With chip and PIN contactless technology set to hit widespread adoption by 2010, industry watchers are advising merchants to look at how the new payment method can benefit them in fraud reduction and value-added services, rather than worrying about the initial implementation costs.
“This is a little like the early 1980s with PCs,” Catherine Johnston, president and CEO at Advanced Card Technologies (ACT) Canada, said. “We’re beginning to understand the capabilities and the things we will be able to do with chip cards and I think merchants will need to look at the positive gains.”
Whether the positives of chip and PIN – which refers to a movement which will equip all credit cards with a chip and PIN number – will outweigh the implementation costs for Canadian merchants remains to be seen. Members of the payment card industry, including Interac Association, MasterCard Canada Inc. and Visa Canada, are in the midst of a chip and PIN trial in Ontario’s Kitchener-Waterloo area.
France-based payment chip maker INSIDE Contactless creates chip sets that are used for access control, ID, transit and other applications. Kim Madore, the recently appointed vice-president of sales and business development for the company’s Canadian operations, said the results of the Southern Ontario rollout has been promising and mass migration to the contactless payment technology should get underway this fall.
“For merchants, it will be fraud reduction that gives them the business model to move forward with this,” Madore said. “Plus, Canada has had PIN since 1992 when Interac was introduced, so consumers will be very accustomed to the technology and recognize the security benefits.”
But while the hype around fraud reduction might be enough to get consumers onside, some merchants might have a difficult time making a business case on that fact alone. Lise Dellazizzo, senior vice-president of technology research at Harris/Decima said that even though widespread rollout will occur within the next two years, many merchants haven’t had a chance to work with the technology yet.
A significant problem for some merchants, Dellazizzo said, is the expensive hardware and software costs involved in the migration. She said while businesses in the food services industry – which often rent their payment machines – may get off relatively easy, it will be a far different story for merchants in other fields.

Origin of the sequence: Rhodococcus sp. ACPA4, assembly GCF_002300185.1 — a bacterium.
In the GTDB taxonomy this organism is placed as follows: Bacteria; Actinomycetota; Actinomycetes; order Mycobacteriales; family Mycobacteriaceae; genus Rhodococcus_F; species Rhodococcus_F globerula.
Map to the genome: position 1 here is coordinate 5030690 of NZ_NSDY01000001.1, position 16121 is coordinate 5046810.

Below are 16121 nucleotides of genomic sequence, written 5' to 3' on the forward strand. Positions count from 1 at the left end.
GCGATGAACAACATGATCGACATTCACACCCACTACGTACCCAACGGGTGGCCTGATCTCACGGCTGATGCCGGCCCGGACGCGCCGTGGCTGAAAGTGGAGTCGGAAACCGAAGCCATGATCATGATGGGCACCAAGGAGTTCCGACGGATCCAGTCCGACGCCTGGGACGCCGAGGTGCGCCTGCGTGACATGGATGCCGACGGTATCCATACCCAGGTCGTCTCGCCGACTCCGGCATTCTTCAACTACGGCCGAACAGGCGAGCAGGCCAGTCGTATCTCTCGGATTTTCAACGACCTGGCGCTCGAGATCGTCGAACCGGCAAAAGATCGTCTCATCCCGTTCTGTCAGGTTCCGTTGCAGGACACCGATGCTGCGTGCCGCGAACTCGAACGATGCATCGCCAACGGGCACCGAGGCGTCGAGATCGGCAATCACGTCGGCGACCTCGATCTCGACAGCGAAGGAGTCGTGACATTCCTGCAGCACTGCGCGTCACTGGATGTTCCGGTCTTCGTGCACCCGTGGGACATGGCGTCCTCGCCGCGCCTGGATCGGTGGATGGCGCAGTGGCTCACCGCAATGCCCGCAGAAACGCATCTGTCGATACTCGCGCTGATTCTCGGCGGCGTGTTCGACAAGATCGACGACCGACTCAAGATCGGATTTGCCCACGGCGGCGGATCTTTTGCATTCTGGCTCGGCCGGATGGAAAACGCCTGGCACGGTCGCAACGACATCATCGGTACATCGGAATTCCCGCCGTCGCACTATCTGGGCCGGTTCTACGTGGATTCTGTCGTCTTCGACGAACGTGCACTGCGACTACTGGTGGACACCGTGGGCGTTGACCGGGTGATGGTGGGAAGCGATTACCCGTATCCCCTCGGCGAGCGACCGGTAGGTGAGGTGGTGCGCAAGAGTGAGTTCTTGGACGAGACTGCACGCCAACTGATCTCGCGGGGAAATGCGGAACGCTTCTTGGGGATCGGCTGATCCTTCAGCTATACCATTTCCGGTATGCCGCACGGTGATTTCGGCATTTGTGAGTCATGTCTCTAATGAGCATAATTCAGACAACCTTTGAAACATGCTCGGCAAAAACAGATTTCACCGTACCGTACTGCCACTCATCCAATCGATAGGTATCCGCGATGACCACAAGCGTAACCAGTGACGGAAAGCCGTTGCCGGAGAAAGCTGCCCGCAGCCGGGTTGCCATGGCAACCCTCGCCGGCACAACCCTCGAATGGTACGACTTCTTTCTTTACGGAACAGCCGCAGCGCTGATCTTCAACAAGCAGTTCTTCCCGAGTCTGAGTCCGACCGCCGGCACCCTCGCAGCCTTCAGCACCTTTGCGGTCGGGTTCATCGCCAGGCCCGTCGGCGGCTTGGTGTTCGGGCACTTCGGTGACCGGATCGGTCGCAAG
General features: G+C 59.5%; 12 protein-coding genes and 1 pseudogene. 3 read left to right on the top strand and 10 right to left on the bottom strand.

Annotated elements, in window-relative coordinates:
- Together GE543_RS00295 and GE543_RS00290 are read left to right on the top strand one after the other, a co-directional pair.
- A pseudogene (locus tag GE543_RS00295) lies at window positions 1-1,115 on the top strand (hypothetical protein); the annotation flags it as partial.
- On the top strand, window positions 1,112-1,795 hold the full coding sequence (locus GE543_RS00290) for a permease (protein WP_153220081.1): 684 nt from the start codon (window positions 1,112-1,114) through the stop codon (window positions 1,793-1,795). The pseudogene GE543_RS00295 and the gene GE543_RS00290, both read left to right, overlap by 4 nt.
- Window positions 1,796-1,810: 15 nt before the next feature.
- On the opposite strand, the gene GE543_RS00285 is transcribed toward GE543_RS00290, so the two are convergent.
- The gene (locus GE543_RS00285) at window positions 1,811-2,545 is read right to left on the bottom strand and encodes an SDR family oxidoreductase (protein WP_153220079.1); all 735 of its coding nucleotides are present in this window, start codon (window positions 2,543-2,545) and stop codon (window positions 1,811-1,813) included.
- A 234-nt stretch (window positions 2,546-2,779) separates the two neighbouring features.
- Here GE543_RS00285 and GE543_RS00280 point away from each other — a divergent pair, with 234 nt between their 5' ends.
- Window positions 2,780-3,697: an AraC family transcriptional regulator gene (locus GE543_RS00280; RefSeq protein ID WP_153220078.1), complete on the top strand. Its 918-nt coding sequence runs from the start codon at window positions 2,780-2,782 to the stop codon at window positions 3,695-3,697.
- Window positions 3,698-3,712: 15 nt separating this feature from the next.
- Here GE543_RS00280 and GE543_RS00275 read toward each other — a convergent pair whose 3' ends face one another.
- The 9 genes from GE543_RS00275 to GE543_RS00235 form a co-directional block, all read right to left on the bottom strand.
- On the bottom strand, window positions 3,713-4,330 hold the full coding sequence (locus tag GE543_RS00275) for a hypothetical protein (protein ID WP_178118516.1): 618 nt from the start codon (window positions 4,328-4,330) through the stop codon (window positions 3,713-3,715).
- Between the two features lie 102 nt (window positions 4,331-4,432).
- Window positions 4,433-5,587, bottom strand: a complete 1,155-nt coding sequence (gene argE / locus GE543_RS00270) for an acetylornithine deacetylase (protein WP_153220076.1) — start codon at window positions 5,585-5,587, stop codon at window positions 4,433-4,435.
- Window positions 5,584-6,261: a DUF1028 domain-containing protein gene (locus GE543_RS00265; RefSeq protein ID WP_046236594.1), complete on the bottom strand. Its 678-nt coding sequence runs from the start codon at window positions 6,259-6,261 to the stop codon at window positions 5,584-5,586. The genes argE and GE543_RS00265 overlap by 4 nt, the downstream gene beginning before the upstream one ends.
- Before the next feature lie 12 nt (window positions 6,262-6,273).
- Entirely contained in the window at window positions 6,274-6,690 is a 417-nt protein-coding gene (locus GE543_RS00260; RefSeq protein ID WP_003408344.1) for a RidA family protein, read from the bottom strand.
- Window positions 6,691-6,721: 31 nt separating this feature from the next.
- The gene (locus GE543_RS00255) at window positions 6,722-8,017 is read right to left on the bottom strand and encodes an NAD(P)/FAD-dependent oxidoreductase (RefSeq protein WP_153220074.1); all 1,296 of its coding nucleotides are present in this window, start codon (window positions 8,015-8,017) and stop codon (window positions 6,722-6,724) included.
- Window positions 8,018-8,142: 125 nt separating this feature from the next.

“For the folks in the oil and gas sector, retrofitting the pumps will be a costly job,” Dellazizzo told ComputerWorld Canada earlier this year. “It’s been very difficult for the card associations and the players to convince these merchants that there is an ROI in making the move. And when it costs you $15,000 to replace each pump and you’ve got thousands of them across the country, it can be a tough pill to swallow.”
But according to Madore, merchants in many industries – including the oil and gas sector – are already taking steps to plan for the technology. “With respect to Canada and the gas industry, many of the pumps are already retrofitted,” she said. “You take a Petro Canada and they’ve even gone to the extreme of retrofitting for contactless technology as well.”
Johnston agreed with Madore, saying that most service companies have experienced similar changes over the last few decades and should be able to handle the changes that come with contactless payment technology. She added that as early as ten years ago, credit and debit card readers were missing from gas pumps.
“We’re now looking at technology like mobile payment, near field communication (NFC), and dual-interface cards that have both contact and contactless technology embedded,” Johnston said.
Her advice to merchants was to accept the fact that the payment industry is constantly evolving and take advantage of the advancements the technology can offer.
For the folks in the oil and gas sector, retrofitting the pumps will be a costly job.Lise Dellazizzo>Text
“For instance, if you look at a smaller merchant, they really don’t have a strong business case for issuing their own loyalty program cards,” she said. “But because chips can have multiple applications on the same card, merchants can band together and each put their own applications on consumer credit cards.”
Besides cutting down on the amount of credit cards in your customers’ wallet, Madore said the technology can also make transactions more personal.
“What if you went to a checkout at Tim Horton’s and the terminal actually greeted you with personalized information?” she asked. That aside, the bottom line for merchants is that it won’t be a matter of “if” they upgrade, but rather “when” they upgrade. Visa Canada has already said Canadian businesses will need to get onboard with the new technology by October 2010 or the liability for payment fraud claims falls to the merchant themselves.
The ongoing Kitchener-Waterloo payment industry trial is scheduled to be completed this fall.